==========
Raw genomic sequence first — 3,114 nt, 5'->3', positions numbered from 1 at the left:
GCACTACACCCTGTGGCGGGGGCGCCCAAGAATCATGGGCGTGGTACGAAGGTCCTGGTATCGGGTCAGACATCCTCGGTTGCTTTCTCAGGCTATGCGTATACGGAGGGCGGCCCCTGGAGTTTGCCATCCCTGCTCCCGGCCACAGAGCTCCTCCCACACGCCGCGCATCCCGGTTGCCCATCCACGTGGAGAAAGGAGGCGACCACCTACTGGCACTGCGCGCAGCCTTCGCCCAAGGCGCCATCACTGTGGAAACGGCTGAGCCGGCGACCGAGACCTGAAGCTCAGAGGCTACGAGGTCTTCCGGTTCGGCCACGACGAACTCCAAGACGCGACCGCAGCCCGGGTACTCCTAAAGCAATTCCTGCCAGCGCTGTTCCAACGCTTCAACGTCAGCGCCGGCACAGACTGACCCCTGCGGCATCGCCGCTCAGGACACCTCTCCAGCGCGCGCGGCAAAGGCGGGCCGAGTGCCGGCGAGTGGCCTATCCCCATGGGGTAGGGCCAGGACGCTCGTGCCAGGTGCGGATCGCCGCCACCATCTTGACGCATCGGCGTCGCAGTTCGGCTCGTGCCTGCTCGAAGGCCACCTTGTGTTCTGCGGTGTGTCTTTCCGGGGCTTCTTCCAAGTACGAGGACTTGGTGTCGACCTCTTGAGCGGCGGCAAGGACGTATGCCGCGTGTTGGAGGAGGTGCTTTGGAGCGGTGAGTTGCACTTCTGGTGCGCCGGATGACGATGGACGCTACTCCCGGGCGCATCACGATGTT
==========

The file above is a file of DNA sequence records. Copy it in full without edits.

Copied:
Raw genomic sequence first — 3,114 nt, 5'->3', positions numbered from 1 at the left:
GCACTACACCCTGTGGCGGGGGCGCCCAAGAATCATGGGCGTGGTACGAAGGTCCTGGTATCGGGTCAGACATCCTCGGTTGCTTTCTCAGGCTATGCGTATACGGAGGGCGGCCCCTGGAGTTTGCCATCCCTGCTCCCGGCCACAGAGCTCCTCCCACACGCCGCGCATCCCGGTTGCCCATCCACGTGGAGAAAGGAGGCGACCACCTACTGGCACTGCGCGCAGCCTTCGCCCAAGGCGCCATCACTGTGGAAACGGCTGAGCCGGCGACCGAGACCTGAAGCTCAGAGGCTACGAGGTCTTCCGGTTCGGCCACGACGAACTCCAAGACGCGACCGCAGCCCGGGTACTCCTAAAGCAATTCCTGCCAGCGCTGTTCCAACGCTTCAACGTCAGCGCCGGCACAGACTGACCCCTGCGGCATCGCCGCTCAGGACACCTCTCCAGCGCGCGCGGCAAAGGCGGGCCGAGTGCCGGCGAGTGGCCTATCCCCATGGGGTAGGGCCAGGACGCTCGTGCCAGGTGCGGATCGCCGCCACCATCTTGACGCATCGGCGTCGCAGTTCGGCTCGTGCCTGCTCGAAGGCCACCTTGTGTTCTGCGGTGTGTCTTTCCGGGGCTTCTTCCAAGTACGAGGACTTGGTGTCGACCTCTTGAGCGGCGGCAAGGACGTATGCCGCGTGTTGGAGGAGGTGCTTTGGAGCGGTGAGTTGCACTTCTGGTGCGCCGGATGACGATGGACGCTACTCCCGGGCGCATCACGATGTT